• Decreasing conversion rates – this could be either a proposition or adviser issue
  • Large differences between feedback for advisers – more adviser training could be required
  • Falling scores in one area –  review your processes in that area to look for improvements
  • Falling scores overall – something has changed in your business. You should investigate internally and reach out to clients for more detailed feedback 

You should also look for survey responses outside of your predetermined acceptable answer range. These will act as markers of risk and could mean rapid action is required.

Elevation helps to spot those trends and patterns through clear reporting, at both firm and adviser level. Covering both Consumer Duty and client experience, Elevation provides a clear picture of your business.

A low response rate shows poor engagement which should be acted on. Making feedback requests regular, and including them in your conversations, shows you value feedback and will increase response rates. 

Making data-driven decisions also gives you a competitive edge by reducing intuition and guesswork. This approach is proven to lower risk and improve commercial decisions. 

Turning Feedback into Action

Once you’ve analysed your client feedback data, it’s time to act. Defining acceptable answer ranges before surveying your clients makes it easy to hold yourself accountable to act on the data you get back.  

If responses fall outside of your acceptable range, it could highlight risk or otherwise suggest that you’re falling short of the Consumer Duty. 

Acting on your client feedback is a positive step to evidence how you’re meeting Consumer Duty.  Be sure to record:

  • The data which prompted the change
  • What you’re going to change
  • The anticipated outcome
  • The date you’ll review the situation 

Measuring against defined success criteria will help determine if changes have been effective. 

Communicate the changes you’ve made, or haven’t made, to your clients. This demonstrates your commitment to improving their experience and increases the chance of them responding to future survey requests.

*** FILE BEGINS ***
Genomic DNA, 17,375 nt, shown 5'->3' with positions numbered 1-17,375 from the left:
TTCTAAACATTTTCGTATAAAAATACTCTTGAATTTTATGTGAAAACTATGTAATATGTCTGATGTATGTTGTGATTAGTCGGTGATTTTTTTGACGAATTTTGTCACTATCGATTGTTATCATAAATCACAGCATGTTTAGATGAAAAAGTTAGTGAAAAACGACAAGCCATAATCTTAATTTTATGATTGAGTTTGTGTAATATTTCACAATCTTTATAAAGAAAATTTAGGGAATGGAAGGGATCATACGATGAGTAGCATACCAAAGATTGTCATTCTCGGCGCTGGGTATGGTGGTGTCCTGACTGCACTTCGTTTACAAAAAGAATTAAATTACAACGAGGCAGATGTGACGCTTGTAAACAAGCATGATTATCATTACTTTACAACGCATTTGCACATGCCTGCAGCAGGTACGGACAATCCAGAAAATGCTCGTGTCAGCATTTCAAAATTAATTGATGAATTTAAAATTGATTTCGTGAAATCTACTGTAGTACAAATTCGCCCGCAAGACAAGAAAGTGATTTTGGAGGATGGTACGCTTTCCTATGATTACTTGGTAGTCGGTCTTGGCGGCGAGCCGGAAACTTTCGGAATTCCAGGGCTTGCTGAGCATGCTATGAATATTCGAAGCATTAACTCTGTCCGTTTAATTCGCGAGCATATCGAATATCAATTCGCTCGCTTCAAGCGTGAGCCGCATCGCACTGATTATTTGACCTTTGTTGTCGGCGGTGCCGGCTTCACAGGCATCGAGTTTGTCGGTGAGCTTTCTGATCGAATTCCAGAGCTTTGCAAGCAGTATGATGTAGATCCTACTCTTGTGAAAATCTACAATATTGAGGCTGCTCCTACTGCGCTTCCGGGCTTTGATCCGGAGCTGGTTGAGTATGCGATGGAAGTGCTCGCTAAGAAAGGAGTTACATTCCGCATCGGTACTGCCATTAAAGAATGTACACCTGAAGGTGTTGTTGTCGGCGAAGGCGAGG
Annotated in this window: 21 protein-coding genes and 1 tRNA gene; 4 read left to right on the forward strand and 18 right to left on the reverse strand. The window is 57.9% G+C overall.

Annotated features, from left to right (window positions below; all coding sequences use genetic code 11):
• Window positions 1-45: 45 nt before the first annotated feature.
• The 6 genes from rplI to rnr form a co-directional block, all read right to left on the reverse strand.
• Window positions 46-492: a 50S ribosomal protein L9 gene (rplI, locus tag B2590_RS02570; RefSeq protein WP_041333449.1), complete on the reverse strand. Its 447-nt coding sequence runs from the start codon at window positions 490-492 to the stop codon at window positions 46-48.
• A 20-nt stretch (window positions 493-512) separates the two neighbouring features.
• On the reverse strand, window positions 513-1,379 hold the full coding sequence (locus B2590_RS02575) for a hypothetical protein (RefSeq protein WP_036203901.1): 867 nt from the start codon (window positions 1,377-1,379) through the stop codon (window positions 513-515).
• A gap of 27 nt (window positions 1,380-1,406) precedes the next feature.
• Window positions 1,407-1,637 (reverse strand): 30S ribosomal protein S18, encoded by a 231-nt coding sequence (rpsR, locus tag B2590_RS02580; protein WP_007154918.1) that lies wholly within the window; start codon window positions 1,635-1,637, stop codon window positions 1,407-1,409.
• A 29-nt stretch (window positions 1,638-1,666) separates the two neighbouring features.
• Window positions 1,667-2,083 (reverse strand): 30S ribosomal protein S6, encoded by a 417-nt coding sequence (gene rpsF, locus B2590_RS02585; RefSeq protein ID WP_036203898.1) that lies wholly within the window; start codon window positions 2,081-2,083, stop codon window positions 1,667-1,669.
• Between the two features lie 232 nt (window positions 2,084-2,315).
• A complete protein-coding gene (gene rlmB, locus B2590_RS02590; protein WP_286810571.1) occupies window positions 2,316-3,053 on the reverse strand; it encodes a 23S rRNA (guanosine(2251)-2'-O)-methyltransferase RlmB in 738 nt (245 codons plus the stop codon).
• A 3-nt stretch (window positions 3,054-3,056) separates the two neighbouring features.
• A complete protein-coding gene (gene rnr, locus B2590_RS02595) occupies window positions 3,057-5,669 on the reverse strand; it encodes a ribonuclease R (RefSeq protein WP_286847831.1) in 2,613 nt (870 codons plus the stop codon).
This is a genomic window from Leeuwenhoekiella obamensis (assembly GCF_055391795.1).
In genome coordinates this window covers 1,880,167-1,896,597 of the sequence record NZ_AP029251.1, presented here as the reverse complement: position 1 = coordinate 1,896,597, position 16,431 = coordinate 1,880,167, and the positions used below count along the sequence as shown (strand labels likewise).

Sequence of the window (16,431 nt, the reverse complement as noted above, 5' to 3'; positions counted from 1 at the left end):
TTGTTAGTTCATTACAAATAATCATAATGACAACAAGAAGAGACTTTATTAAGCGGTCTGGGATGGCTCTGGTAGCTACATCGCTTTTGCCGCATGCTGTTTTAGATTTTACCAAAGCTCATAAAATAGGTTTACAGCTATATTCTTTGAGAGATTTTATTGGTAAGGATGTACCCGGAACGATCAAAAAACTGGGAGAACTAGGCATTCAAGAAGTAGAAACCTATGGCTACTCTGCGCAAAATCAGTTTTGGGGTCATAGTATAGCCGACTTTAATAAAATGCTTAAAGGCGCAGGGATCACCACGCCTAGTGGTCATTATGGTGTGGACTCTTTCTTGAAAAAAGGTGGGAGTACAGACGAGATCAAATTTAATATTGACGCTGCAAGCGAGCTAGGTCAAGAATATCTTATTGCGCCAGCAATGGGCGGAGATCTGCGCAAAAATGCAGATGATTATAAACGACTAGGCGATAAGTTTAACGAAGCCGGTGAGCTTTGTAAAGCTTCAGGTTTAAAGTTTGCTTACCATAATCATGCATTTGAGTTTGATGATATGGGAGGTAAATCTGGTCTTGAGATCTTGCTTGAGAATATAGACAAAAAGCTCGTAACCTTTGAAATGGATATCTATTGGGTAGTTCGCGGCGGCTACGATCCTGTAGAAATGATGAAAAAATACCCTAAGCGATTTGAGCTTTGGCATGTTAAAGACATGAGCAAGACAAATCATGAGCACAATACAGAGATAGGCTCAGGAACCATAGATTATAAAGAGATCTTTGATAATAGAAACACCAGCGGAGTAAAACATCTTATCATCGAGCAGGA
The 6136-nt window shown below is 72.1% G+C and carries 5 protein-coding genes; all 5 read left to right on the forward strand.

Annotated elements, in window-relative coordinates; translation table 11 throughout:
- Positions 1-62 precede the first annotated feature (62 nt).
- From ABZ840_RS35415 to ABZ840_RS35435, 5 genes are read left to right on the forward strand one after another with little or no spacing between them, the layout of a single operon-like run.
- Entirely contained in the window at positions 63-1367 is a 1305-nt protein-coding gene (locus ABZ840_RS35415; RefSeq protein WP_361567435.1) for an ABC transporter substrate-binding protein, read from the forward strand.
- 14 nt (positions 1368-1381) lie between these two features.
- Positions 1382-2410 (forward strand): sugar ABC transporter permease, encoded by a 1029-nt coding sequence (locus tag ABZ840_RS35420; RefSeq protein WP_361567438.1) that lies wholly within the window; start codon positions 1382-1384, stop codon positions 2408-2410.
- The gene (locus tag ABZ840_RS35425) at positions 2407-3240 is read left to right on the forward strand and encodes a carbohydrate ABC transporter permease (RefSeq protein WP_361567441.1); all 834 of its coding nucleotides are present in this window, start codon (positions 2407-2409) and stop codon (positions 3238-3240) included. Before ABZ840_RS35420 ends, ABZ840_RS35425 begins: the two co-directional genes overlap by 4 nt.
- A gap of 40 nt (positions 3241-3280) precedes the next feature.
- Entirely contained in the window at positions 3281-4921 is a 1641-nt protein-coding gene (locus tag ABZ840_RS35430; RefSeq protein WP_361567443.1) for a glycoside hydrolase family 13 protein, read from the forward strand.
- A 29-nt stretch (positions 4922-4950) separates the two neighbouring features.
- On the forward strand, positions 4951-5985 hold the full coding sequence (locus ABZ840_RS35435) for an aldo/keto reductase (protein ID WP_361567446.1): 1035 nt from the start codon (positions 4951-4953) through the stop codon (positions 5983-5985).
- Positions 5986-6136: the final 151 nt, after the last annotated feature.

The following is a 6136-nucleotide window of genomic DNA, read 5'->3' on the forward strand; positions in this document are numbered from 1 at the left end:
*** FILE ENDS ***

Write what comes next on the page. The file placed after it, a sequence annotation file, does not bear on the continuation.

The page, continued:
Acting on feedback, and being transparent in what you’ve done, builds trust and client advocacy. You’re also working towards creating better outcomes in line with Consumer Duty.

Creating your feedback strategy 

Regularly obtaining, and acting on, client feedback is essential to every firm’s Consumer Duty strategy. But asking the right questions, regularly, is crucial. 

Here are four actions to kickstart your client feedback strategy: 

  1. Use a client survey with questions aligned to the 4 Consumer Duty outcomes
  2. Send surveys regularly, with additional ad-hoc surveys where issues are identified 
  3. Make changes based on data, and track if they’ve been effective 
  4. Communicate the changes you’ve made to your clients


Elevation is an enhanced client survey from VouchedFor.  It uses client feedback to drive business growth.  Powered by 250,000 clients’ feedback, Elevation shows advice firms and advisers the specific actions they can take to meet the Consumer Duty and drive revenue growth.

Elevation offers completely private feedback, industry benchmarks, and a real-time Consumer Duty Report.  That’s why more than 1,000 advisers from leading advice firms have chosen Elevation as their preferred survey solution for Consumer Duty.  

To find out how Elevation can help you, or if you’re interested in getting content to help you meet your Consumer Duty, contact